Around the corner is a store called Ruggles & Hunt: the perfect gift shop with high end and lower priced items all combined into one pleasing place to browse. My daughter was able to find things for her friends and I was able to find some items for my hard-to-buy-for husband. The store has toys, gifts and the most beautiful clothes and shoes. It, too, was bustling.

Further along our route we stopped at the King Arthur Flour Company Store in Norwich, Vermont and then crossed the Connecticut River again to Hanover where we went to the Co-op up there. Another beautiful store--the kind we are clamoring for down here in the Monadnock Region where many of us are convinced that such a co-op or a Trader Joe's would do a bang-up business! Anything but Stop & Shop, please...but Peterborough has Roy's and I am grateful for that surprisingly ample but small market where most items are even less than the larger supermarket in town.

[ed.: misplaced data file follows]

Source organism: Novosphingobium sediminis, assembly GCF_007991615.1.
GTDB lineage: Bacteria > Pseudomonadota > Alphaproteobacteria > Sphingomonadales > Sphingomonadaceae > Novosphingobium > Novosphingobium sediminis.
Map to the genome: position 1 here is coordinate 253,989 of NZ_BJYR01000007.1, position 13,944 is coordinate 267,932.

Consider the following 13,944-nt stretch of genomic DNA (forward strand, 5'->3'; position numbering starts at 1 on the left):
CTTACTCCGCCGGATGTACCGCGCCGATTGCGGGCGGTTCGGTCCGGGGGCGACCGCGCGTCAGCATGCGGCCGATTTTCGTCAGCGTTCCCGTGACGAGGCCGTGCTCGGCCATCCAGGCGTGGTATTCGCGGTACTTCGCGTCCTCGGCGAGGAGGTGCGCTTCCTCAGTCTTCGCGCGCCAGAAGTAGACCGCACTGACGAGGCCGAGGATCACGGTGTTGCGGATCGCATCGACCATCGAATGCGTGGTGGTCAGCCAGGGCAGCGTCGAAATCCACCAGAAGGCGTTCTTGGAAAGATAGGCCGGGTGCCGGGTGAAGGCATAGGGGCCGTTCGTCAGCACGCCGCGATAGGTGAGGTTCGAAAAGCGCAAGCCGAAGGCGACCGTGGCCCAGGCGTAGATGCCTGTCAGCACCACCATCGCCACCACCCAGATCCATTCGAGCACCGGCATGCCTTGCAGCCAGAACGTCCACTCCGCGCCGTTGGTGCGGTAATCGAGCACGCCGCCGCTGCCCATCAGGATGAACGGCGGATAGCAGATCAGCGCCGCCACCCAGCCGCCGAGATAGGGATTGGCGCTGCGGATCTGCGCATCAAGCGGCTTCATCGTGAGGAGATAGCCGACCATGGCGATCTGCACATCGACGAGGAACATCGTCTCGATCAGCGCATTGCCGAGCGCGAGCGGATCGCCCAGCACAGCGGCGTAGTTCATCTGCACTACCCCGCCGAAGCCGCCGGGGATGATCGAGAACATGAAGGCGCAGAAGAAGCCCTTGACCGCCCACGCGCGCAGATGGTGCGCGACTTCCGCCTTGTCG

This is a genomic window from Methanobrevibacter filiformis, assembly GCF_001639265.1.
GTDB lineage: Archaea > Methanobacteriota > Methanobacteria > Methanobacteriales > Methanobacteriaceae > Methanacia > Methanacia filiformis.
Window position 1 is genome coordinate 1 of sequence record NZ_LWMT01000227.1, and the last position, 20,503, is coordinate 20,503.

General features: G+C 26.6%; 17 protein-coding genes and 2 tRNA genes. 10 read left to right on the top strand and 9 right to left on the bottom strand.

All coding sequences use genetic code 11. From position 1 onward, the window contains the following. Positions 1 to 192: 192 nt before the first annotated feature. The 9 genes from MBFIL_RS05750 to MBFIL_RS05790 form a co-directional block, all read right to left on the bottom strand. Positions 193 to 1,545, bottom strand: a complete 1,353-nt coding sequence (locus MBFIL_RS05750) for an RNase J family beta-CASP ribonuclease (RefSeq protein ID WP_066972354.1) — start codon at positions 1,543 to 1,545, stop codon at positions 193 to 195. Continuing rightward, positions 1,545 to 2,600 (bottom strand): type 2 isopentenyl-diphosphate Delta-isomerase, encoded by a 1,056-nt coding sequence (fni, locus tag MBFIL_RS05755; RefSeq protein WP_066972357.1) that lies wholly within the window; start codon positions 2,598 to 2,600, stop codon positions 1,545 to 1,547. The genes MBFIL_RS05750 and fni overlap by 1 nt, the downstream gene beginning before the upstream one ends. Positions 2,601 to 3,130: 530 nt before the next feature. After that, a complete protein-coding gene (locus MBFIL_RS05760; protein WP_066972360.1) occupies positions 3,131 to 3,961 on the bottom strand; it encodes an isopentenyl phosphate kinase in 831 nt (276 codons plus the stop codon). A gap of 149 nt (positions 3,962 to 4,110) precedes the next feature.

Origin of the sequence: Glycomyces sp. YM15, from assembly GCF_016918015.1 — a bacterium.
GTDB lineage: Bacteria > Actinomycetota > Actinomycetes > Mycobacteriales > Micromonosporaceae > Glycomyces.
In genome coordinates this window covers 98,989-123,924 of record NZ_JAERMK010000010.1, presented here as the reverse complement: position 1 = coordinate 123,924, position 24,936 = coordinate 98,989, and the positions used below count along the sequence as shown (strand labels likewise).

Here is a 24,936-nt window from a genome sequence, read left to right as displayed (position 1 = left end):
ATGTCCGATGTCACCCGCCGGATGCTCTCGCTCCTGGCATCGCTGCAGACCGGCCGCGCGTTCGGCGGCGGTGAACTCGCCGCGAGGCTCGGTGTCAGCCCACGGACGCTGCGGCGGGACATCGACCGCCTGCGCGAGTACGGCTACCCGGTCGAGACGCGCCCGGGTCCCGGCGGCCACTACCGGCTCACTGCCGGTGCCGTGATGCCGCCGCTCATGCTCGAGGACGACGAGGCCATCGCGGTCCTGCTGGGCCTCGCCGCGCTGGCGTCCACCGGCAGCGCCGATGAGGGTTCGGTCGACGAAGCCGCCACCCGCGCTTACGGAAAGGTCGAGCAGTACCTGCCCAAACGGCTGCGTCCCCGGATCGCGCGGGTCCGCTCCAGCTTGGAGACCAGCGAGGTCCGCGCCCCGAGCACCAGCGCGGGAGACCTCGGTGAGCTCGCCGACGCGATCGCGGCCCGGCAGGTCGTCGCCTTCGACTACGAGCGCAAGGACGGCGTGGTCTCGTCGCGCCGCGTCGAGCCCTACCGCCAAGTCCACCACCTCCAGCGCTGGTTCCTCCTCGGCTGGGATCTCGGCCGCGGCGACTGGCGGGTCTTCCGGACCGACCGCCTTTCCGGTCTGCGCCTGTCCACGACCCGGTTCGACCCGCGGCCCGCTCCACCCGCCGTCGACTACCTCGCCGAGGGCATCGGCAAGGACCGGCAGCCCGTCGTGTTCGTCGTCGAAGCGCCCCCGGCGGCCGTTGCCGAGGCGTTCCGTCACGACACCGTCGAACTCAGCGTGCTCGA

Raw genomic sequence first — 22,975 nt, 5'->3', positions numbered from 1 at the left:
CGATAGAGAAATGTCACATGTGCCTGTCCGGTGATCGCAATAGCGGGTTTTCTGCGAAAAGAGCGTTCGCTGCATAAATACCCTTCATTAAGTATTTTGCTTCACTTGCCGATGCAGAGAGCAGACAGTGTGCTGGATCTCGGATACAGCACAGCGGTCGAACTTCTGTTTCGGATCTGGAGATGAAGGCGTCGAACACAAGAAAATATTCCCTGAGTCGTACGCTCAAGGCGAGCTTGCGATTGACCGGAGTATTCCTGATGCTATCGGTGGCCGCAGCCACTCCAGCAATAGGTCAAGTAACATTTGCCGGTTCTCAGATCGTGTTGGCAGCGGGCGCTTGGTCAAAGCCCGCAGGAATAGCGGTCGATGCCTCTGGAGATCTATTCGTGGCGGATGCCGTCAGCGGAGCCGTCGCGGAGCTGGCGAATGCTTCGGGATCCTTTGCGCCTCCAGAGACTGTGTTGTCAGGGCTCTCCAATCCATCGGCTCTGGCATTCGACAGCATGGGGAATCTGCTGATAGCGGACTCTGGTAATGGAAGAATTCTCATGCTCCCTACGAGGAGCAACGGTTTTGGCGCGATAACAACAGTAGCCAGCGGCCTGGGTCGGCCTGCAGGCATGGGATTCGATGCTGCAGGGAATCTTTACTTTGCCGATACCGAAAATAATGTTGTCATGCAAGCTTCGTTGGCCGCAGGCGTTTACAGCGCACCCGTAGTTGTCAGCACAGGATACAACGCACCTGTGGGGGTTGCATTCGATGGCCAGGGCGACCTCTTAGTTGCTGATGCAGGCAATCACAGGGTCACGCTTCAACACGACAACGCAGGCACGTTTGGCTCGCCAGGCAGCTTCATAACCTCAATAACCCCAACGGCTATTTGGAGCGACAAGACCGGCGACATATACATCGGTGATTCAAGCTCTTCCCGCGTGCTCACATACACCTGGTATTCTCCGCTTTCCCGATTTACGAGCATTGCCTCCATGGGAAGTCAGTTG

It just goes to show you that true Foodies will drive just about anywhere on the planet for a good meal, a hot chocolate to die for, or a good box of kumquats. We want to plan another Walpole day soon, although I imagine this time we'll end up stopping at Stan's Discount Center in Westmoreland on the way home. Who can refuse 4 containers of perfectly good organic ricotta for $2.50? It's that kind of place: a bit grungy, well-traveled, and full of unexpected bargains. The produce can be iffy but where else will you find 20 kinds of canned red peppers or balsamic vinegar amongst damaged boxes of Cocoa Puffs or stashes of organic soup?

Saturday, January 7, 2006

Wierd Blogging Comments

Now I know they must have a software program that looks for Keywords in blogs, but really, getting a "Gee, I really like your Blog! I can relate to everything you are saying! So, check me out at DAN'S CARPET WORLD, ok? Keep blogging!" makes my blood curl. Now the burden is on me to go through each blog posting and selectively delete these advertorials--bloggertorials? Whatever they are I'm hoping someone has invented a software to prevent them.